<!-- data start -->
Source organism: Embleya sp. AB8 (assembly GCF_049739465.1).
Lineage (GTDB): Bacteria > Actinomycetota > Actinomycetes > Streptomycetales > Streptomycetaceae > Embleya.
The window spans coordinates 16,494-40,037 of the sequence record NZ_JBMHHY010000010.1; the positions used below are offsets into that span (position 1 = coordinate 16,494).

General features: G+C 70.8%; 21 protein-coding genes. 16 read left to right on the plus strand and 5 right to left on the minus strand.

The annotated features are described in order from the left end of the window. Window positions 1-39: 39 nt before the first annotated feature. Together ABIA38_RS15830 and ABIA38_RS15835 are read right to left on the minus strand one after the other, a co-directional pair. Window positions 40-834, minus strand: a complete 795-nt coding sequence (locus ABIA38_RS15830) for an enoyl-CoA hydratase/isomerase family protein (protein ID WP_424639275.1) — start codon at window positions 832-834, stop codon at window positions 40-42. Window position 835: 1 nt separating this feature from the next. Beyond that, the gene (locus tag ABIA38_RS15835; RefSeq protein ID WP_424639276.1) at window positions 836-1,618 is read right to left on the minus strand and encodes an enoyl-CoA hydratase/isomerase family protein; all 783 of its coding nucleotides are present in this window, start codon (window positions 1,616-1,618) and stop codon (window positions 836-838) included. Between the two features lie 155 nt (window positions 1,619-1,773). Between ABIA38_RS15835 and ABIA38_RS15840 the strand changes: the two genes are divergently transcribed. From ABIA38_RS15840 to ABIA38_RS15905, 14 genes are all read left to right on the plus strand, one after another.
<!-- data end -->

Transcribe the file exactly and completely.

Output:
Source organism: Embleya sp. AB8 (assembly GCF_049739465.1).
Lineage (GTDB): Bacteria > Actinomycetota > Actinomycetes > Streptomycetales > Streptomycetaceae > Embleya.
The window spans coordinates 16,494-40,037 of the sequence record NZ_JBMHHY010000010.1; the positions used below are offsets into that span (position 1 = coordinate 16,494).

General features: G+C 70.8%; 21 protein-coding genes. 16 read left to right on the plus strand and 5 right to left on the minus strand.

The annotated features are described in order from the left end of the window. Window positions 1-39: 39 nt before the first annotated feature. Together ABIA38_RS15830 and ABIA38_RS15835 are read right to left on the minus strand one after the other, a co-directional pair. Window positions 40-834, minus strand: a complete 795-nt coding sequence (locus ABIA38_RS15830) for an enoyl-CoA hydratase/isomerase family protein (protein ID WP_424639275.1) — start codon at window positions 832-834, stop codon at window positions 40-42. Window position 835: 1 nt separating this feature from the next. Beyond that, the gene (locus tag ABIA38_RS15835; RefSeq protein ID WP_424639276.1) at window positions 836-1,618 is read right to left on the minus strand and encodes an enoyl-CoA hydratase/isomerase family protein; all 783 of its coding nucleotides are present in this window, start codon (window positions 1,616-1,618) and stop codon (window positions 836-838) included. Between the two features lie 155 nt (window positions 1,619-1,773). Between ABIA38_RS15835 and ABIA38_RS15840 the strand changes: the two genes are divergently transcribed. From ABIA38_RS15840 to ABIA38_RS15905, 14 genes are all read left to right on the plus strand, one after another.